Every sport carries some level of risk. In addition to football, sport-related concussions are common in other youth and high school sports including soccer, lacrosse, basketball, hockey, and cheerleading.
Not all concussions can be prevented, but some may be avoided. Helmets should be worn for any riding activities or collision sports. Athletes should be taught safe playing techniques and to follow the rules of the game. Most importantly, every athlete needs to know how crucial it is to let their coach, athletic trainer, or parent know if they have hit their head or have symptoms of a head injury—even if it means stopping play.
Teach your child to never ignore a head injury, no matter how minor. If he reports one or more symptoms of concussion listed on the next page, or if you notice the symptoms yourself, keep him out of play and seek medical attention right away.
To better understand the symptoms of concussion and the risk for long-term complications, the American Academy of Pediatrics (AAP) recommends:
- All athletes with suspected concussions should not return to play until they see a doctor. A doctor can confirm the diagnosis of concussion; determine the need for any specialized tests, such as a computed tomography (CT) scan, magnetic resonance imaging (MRI), or neuropsychological tests; and decide when it is OK for the athlete to return to play.
- Athletes should rest their bodies and their brains until they are no longer experiencing any symptoms of concussion. Physical and cognitive exertion, such as homework, playing video games, texting, using a computer, or watching TV, may worsen symptoms.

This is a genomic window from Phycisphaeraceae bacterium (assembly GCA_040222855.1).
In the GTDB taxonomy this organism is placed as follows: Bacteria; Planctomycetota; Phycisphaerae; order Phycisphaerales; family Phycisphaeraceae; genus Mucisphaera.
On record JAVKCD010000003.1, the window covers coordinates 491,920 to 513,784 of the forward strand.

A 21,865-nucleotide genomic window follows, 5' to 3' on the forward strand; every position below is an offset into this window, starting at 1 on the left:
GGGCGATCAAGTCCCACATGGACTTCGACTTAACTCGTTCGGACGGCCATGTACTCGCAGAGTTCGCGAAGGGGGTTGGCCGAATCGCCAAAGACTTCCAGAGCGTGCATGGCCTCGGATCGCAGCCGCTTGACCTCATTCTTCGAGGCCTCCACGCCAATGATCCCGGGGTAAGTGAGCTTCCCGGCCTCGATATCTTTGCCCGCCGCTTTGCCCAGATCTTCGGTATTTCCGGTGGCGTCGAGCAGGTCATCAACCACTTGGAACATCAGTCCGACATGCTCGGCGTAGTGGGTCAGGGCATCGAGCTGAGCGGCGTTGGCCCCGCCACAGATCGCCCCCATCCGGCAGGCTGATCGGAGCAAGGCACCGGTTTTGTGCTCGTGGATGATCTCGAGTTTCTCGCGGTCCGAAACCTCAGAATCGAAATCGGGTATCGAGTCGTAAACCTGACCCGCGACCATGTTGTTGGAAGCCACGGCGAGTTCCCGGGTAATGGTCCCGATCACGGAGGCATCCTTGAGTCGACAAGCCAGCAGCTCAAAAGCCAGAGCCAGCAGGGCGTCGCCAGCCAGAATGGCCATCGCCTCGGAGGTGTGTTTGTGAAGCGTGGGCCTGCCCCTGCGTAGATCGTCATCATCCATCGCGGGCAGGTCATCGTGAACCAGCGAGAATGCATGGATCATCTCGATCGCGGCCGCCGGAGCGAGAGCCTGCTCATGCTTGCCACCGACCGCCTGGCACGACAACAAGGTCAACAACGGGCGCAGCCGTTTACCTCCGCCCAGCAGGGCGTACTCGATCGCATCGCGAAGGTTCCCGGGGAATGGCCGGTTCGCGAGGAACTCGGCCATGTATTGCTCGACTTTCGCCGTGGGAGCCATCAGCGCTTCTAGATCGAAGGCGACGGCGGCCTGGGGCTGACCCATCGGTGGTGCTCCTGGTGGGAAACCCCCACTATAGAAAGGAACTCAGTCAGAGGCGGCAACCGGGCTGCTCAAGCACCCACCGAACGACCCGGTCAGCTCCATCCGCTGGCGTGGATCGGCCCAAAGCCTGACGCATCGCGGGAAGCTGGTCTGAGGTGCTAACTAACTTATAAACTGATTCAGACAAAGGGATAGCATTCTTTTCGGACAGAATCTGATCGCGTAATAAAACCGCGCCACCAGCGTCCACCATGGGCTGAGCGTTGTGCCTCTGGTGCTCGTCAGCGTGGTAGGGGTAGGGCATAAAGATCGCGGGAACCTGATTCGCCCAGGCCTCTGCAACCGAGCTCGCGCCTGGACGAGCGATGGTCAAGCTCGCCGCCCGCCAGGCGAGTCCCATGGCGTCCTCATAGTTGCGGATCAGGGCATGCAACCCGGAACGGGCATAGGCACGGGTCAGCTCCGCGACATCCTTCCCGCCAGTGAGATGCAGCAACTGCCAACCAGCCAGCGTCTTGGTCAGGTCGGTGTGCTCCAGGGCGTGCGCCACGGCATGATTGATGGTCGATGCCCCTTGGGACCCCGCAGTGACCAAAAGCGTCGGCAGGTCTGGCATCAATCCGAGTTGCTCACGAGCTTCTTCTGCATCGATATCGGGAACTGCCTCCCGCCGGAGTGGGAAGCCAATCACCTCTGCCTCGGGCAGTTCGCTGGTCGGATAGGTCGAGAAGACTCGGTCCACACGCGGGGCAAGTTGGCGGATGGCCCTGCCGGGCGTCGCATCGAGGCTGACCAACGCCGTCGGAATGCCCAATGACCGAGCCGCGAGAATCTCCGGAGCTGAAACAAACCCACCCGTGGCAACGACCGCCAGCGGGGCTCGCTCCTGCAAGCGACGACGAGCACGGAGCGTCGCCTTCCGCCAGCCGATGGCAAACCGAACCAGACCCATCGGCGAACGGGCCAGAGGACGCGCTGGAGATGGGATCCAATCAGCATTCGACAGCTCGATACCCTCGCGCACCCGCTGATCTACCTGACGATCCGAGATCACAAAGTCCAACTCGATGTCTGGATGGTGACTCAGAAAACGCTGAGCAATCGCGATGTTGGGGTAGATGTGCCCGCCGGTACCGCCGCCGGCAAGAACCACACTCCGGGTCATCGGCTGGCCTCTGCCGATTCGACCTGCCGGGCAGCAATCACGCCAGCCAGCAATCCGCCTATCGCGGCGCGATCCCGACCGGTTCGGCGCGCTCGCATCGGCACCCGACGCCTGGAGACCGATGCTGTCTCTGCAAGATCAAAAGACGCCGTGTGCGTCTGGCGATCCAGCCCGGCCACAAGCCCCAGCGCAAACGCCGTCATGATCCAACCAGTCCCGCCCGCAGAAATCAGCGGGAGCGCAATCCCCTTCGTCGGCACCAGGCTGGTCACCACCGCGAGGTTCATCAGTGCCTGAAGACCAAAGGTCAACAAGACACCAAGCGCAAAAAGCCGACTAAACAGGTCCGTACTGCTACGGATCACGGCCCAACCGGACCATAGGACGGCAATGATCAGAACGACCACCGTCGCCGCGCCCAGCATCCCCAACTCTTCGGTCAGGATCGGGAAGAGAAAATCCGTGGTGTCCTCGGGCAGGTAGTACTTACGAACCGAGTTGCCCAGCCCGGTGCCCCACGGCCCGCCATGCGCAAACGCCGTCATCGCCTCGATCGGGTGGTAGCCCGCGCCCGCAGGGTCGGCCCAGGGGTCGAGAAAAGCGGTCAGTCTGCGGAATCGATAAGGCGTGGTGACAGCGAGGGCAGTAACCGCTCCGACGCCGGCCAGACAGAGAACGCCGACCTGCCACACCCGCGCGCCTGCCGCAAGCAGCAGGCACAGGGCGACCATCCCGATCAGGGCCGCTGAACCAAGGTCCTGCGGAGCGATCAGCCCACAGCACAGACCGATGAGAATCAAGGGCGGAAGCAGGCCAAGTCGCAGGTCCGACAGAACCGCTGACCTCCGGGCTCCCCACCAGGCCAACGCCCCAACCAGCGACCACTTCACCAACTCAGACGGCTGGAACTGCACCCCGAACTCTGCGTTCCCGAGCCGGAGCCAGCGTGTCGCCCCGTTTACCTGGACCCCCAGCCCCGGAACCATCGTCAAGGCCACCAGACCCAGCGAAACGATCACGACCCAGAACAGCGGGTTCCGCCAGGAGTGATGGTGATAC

- Symptoms of a concussion usually resolve in 7 to 10 days, but some athletes may take weeks or months to fully recover.
- Neuropsychological testing can provide objective data to athletes and their families, but testing is just one step in the complete management of sport-related concussions.
- There is no evidence proving the safety or efficacy of any medication in treating a concussion or using mouth guards to prevent concussion.
- Retirement from contact or collision sports should be considered for an athlete who has sustained multiple concussions or who has suffered symptoms for longer than 3 months. Negative effects from concussions can accumulate from each event.
All things considered, the dangers of inactivity surpass the dangers of playing a sport. Aside from having fun and staying active, playing a sport can help your child develop leadership skills, self-confidence, and teamwork and deal with success and failure. In addition, by participating in sports, children often find exercise enjoyable and are more likely to establish lifelong exercise habits.
For Additional Information:
- See the full AAP clinical report, “Sport-Related Concussion in Children and Adolescents.”
- Click here to listen to an interview with Kevin Walter, MD, FAAP, discussing the AAP recommendations on sport-related concussion in children and adolescents on Healthy Children Radio.